Posted: Wednesday, July 1, 2009 8:01 pm
A lot of things in our lives have been meticulously planned. We like plans. When we make a plan and execute a plan, life feels under control. Other things in our lives have NOT been planned. They’ve been dumped in our laps. And that’s when life feels out of control. We don’t like that feeling.
For years, our younger son has wanted one of our pets to have kittens or puppies.
“Mom, why can’t we have puppies? Dad, can’t we PLEASE have kittens?”
Our response was well-planned and often repeated. “Because our pets have all been fixed. They’ve never had puppies or kittens. They will never have puppies or kittens. Y’see, Honey, our family just doesn’t ‘do’ puppies or kittens. We’re responsible pet owners. We believe in pet family planning.”
“I know. I know. There are too many dogs and cats in the world. Mom, you’ve told me a hundred times.” His face would be down-trodden and sad every time. But he never gave up. His parents, however, felt confident and in control regarding the entire situation. If you’re a parent, let me give you one piece of counsel. Pride comes before a fall. Oh, and be careful of your children’s prayers.
We never asked for Leah. She just arrived at our doorstep. Clearly, she had been dropped. She was bedraggled and hungry and we had mercy on her and brought out the food bowl. A thin, tired-looking, ugly, old, gray and tan cat without a tail had found our family. Lucky us. Clearly, we had won the prize. And as every parent knows, the minute the food bowl comes out, the adoption papers have been signed, sealed and delivered. Delivery was getting ready to take on a whole new meaning.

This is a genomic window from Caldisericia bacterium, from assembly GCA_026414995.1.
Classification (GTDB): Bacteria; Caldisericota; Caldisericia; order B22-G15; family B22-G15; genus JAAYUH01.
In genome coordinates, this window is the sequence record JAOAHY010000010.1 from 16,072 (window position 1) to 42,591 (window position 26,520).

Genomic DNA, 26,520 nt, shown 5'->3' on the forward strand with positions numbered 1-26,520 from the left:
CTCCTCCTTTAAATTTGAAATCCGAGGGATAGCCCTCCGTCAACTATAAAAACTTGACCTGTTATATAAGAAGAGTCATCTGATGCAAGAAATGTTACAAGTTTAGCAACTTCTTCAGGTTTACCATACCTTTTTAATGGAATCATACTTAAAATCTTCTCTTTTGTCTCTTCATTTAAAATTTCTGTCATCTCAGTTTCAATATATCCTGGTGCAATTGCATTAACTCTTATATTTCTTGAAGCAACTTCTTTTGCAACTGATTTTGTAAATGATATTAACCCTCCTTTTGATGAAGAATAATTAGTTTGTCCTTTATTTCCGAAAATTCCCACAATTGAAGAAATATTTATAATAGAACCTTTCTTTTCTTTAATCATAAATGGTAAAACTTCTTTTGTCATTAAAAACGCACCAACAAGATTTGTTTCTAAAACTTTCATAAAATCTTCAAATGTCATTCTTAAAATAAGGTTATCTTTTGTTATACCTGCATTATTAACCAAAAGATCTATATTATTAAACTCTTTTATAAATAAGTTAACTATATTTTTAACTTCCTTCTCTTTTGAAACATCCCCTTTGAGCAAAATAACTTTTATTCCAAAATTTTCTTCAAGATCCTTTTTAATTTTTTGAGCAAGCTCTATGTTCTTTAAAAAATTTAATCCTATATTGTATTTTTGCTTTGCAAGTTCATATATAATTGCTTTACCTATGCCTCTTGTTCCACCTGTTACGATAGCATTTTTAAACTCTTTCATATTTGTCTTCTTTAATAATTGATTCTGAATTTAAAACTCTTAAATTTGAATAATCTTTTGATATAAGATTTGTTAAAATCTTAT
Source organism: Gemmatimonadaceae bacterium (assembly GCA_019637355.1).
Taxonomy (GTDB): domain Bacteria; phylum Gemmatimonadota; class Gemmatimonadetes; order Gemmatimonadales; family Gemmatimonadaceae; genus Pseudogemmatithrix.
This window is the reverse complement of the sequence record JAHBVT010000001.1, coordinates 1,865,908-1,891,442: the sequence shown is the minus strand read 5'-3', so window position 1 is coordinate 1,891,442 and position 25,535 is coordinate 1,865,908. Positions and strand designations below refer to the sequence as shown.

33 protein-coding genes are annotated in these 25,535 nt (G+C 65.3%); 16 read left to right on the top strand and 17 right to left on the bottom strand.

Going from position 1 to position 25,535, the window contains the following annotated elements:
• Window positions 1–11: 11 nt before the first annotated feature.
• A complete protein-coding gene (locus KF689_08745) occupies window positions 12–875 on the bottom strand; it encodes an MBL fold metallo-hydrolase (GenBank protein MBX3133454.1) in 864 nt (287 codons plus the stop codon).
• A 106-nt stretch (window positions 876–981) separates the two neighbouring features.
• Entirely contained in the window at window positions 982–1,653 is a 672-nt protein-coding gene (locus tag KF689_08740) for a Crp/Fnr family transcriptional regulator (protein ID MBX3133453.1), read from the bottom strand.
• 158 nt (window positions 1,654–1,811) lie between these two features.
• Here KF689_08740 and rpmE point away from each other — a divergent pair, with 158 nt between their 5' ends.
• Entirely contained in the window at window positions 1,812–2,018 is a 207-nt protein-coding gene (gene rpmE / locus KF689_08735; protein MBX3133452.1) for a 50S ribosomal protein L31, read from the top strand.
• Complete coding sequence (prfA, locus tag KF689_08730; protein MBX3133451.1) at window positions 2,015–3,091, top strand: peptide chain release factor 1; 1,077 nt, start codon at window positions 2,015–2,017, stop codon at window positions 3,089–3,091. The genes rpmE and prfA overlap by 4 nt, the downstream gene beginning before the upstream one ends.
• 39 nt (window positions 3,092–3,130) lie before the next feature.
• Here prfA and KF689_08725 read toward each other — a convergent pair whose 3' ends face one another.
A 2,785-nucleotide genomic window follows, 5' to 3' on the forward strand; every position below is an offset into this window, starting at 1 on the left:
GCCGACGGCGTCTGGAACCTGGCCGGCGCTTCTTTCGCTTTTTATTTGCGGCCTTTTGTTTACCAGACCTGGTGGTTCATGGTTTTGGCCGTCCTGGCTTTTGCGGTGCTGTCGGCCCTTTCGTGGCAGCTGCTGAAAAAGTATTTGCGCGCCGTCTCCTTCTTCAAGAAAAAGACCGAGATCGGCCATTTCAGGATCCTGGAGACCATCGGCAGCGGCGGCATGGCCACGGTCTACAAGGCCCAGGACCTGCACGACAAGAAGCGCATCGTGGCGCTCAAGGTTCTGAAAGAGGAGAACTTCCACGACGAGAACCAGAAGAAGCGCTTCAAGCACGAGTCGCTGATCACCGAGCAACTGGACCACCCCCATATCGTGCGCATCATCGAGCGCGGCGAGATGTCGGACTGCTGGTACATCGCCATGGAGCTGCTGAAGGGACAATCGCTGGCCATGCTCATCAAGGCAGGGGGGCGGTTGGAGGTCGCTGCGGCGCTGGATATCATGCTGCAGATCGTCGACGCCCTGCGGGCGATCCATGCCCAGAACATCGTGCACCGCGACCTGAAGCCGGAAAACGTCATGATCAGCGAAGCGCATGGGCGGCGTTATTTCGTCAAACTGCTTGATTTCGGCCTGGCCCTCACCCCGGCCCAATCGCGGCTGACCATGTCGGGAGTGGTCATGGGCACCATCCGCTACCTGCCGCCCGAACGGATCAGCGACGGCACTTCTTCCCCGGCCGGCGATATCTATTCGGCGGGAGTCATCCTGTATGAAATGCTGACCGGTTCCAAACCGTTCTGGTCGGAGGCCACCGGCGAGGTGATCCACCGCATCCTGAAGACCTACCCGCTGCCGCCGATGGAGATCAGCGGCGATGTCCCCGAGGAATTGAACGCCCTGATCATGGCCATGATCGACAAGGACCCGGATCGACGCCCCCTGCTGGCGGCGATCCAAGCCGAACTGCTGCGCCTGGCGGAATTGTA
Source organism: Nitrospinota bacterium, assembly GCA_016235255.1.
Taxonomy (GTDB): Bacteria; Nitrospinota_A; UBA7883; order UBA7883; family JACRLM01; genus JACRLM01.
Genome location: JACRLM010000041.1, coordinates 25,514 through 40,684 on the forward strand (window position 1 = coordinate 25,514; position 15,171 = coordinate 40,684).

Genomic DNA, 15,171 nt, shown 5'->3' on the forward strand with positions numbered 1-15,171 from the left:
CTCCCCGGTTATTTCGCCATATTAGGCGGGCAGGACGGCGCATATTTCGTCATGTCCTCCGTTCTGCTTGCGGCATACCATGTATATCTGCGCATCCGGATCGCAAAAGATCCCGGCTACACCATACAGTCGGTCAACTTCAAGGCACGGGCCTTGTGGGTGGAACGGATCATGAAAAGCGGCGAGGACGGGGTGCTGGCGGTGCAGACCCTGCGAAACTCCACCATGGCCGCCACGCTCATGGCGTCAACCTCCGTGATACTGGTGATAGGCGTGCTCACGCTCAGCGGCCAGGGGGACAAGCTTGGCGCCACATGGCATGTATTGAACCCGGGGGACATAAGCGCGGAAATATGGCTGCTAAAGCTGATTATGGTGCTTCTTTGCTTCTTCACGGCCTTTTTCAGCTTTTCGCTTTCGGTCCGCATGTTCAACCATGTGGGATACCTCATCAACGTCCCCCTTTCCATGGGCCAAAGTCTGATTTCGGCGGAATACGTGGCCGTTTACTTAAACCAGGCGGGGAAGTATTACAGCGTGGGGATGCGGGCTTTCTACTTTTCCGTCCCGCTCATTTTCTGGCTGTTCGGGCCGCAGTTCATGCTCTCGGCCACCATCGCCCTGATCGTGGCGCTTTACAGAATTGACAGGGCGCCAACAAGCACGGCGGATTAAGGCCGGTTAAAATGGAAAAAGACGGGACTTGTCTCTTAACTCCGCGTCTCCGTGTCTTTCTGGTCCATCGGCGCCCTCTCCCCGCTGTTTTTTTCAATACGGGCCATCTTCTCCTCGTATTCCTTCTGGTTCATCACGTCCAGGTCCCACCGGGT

After a few weeks, we were confident of Leah’s desire to stay with us. We grew to love and care for her. And that’s when we made our plan. Leah would follow our long-standing tradition of a trip to the vet for a little nip and tuck. We had it all under control. But about that time we noticed that our thin, tired-looking, ugly, old, gray and tan cat without a tail had very quickly become a very chubby, tired-looking, ugly, old, gray and tan cat without a tail. My husband said it first, but only in a whisper, “Honey, I think that cat is eating for five.” Like all parents across the world, we decided to keep the information to ourselves. I mean, things could go wrong at any moment. We wouldn’t want to get their hopes up. Finally, it was obvious to everyone. Leah was expecting kittens. We were expecting kittens. The boys were thrilled. Our long-held belief in pet family planning had gone up in smoke.
Today Leah had five lovely little kittens. Right there in the ivy up next to the house. The excitement level at our house was beyond electric. Tonight I’ll have a hard time sleeping. I know not to mess with the beautiful little newborn kittens and that provides still another loss of control. And maybe that’s what I’m supposed to be learning through this whole experience. I can’t control everything. An 11-year-old boy asked his parents for some kittens. They politely told him “no.” He asked God for some kittens and he got a different answer.
Editor’s note: Lisa Smartt’s column appears each Wednesday in the Friends and Neighbors section of The Messenger. Mrs. Smartt is the wife of Philip Smartt, the University of Tennessee at Martin parks and recreation and forestry professor, and is mother to two boys, Stephen and Jonathan. She is a freelance writer and speaker. Her book “The Smartt View: Life, Love, and Cluttered Closets” is available at The Messenger, The University of Tennessee at Martin bookstore or by mail for $10, plus $2 shipping. Send checks to Lisa Smartt, 300 Parrott Road, Dresden TN 38225. She can be reached by e-mail at firstname.lastname@example.org.
Published in The Messenger 7.1.09